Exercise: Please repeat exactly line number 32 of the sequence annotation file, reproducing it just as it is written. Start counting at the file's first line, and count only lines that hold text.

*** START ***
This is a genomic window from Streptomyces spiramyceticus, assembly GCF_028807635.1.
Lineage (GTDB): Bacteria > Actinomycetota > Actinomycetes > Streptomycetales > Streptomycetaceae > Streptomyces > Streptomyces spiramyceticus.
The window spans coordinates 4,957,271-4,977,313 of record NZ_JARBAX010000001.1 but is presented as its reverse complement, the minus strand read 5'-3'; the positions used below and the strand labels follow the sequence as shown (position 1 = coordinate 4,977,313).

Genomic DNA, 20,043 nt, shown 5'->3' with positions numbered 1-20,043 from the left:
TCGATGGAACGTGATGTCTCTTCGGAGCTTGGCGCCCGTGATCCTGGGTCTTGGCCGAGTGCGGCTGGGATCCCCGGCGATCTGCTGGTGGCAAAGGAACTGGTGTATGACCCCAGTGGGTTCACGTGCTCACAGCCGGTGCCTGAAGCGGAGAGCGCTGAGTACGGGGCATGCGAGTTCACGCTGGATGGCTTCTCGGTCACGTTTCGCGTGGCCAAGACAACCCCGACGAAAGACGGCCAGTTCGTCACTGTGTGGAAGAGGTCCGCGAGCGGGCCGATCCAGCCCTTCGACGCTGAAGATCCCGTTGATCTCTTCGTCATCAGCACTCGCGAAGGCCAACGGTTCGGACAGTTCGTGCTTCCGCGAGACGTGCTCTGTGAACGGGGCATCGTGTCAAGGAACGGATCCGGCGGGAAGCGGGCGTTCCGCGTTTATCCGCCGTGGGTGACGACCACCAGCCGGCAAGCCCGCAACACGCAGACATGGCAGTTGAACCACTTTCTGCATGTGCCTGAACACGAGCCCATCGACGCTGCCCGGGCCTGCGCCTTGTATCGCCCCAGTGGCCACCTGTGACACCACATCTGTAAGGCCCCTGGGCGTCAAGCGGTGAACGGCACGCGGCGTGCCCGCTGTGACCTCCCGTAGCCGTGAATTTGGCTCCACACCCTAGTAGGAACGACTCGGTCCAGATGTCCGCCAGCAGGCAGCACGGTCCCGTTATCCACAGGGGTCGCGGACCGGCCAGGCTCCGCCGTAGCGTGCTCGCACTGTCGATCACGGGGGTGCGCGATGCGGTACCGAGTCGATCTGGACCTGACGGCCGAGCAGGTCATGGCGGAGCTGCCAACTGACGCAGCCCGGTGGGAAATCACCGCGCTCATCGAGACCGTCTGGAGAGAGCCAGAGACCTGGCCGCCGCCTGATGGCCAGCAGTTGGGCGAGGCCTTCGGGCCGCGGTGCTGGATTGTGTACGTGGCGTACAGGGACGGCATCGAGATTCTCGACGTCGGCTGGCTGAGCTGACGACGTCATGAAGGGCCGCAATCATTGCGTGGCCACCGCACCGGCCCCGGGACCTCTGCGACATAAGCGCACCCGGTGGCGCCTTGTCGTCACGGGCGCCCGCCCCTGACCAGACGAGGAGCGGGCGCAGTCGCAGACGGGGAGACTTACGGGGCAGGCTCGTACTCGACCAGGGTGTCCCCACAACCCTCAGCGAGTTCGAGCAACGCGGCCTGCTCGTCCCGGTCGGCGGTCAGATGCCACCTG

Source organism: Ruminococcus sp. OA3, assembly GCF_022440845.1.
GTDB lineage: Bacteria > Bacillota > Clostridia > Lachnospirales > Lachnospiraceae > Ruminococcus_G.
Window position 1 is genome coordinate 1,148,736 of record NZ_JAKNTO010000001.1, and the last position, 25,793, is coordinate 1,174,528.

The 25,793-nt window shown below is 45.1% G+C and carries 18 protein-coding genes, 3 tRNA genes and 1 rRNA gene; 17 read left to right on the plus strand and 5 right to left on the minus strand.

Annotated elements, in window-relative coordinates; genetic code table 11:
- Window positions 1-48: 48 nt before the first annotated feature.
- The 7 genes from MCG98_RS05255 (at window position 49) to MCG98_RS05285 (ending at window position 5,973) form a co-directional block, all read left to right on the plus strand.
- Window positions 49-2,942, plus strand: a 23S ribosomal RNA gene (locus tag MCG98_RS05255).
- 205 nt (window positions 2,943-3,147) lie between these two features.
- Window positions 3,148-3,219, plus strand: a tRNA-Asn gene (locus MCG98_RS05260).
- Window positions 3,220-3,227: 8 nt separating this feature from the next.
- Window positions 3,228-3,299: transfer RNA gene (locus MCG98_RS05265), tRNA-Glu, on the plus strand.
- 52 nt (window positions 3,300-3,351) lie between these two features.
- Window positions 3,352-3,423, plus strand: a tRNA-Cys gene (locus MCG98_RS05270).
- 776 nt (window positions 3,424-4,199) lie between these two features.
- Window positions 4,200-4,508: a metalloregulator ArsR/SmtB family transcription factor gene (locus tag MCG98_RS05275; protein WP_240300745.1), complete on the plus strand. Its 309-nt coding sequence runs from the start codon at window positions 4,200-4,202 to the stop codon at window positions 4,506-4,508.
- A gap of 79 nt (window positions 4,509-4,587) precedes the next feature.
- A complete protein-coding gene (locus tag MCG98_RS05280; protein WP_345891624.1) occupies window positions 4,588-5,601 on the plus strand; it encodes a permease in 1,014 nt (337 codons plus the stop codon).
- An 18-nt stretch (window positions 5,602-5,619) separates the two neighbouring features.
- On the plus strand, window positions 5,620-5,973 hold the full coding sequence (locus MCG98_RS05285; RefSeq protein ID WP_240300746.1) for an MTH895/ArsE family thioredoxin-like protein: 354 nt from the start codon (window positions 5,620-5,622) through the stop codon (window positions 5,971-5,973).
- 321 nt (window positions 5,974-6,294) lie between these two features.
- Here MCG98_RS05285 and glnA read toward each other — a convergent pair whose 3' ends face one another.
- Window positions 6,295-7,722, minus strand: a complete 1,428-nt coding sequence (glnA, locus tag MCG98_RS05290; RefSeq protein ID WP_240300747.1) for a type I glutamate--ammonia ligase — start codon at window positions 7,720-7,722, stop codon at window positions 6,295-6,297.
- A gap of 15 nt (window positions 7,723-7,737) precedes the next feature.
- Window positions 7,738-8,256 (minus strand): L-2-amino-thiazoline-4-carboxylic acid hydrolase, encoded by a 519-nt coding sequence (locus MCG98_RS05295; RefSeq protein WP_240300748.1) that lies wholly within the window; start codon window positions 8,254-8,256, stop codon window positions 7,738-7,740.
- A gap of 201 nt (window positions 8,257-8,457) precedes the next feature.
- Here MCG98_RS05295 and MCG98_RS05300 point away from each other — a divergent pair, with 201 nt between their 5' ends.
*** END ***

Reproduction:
- Here MCG98_RS05295 and MCG98_RS05300 point away from each other — a divergent pair, with 201 nt between their 5' ends.